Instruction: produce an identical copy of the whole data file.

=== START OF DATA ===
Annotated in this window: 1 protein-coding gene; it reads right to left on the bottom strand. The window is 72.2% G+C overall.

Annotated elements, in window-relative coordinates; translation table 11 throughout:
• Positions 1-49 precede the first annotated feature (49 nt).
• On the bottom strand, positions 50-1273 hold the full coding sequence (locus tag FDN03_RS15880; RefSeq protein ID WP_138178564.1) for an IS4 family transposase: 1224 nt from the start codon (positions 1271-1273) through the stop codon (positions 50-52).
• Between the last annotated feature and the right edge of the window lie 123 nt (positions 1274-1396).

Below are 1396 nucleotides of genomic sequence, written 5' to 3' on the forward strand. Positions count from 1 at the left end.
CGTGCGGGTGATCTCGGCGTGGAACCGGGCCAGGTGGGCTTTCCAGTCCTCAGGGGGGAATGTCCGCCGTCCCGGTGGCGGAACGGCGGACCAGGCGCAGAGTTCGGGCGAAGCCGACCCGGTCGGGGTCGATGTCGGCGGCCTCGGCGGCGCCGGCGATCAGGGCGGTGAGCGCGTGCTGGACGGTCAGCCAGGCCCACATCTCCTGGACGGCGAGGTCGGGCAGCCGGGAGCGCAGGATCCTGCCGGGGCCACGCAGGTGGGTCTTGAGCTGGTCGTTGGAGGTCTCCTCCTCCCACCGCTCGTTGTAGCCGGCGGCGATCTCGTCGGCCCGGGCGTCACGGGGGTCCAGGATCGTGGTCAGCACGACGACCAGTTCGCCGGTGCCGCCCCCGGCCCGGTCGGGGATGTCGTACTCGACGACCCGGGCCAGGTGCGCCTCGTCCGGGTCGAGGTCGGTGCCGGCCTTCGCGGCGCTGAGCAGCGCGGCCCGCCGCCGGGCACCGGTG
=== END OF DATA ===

Annotated in this window: 1 protein-coding gene; it reads right to left on the bottom strand. The window is 72.2% G+C overall.

Annotated elements, in window-relative coordinates; translation table 11 throughout:
• Positions 1-49 precede the first annotated feature (49 nt).
• On the bottom strand, positions 50-1273 hold the full coding sequence (locus tag FDN03_RS15880; RefSeq protein ID WP_138178564.1) for an IS4 family transposase: 1224 nt from the start codon (positions 1271-1273) through the stop codon (positions 50-52).
• Between the last annotated feature and the right edge of the window lie 123 nt (positions 1274-1396).

Below are 1396 nucleotides of genomic sequence, written 5' to 3' on the forward strand. Positions count from 1 at the left end.
CGTGCGGGTGATCTCGGCGTGGAACCGGGCCAGGTGGGCTTTCCAGTCCTCAGGGGGGAATGTCCGCCGTCCCGGTGGCGGAACGGCGGACCAGGCGCAGAGTTCGGGCGAAGCCGACCCGGTCGGGGTCGATGTCGGCGGCCTCGGCGGCGCCGGCGATCAGGGCGGTGAGCGCGTGCTGGACGGTCAGCCAGGCCCACATCTCCTGGACGGCGAGGTCGGGCAGCCGGGAGCGCAGGATCCTGCCGGGGCCACGCAGGTGGGTCTTGAGCTGGTCGTTGGAGGTCTCCTCCTCCCACCGCTCGTTGTAGCCGGCGGCGATCTCGTCGGCCCGGGCGTCACGGGGGTCCAGGATCGTGGTCAGCACGACGACCAGTTCGCCGGTGCCGCCCCCGGCCCGGTCGGGGATGTCGTACTCGACGACCCGGGCCAGGTGCGCCTCGTCCGGGTCGAGGTCGGTGCCGGCCTTCGCGGCGCTGAGCAGCGCGGCCCGCCGCCGGGCACCGGTG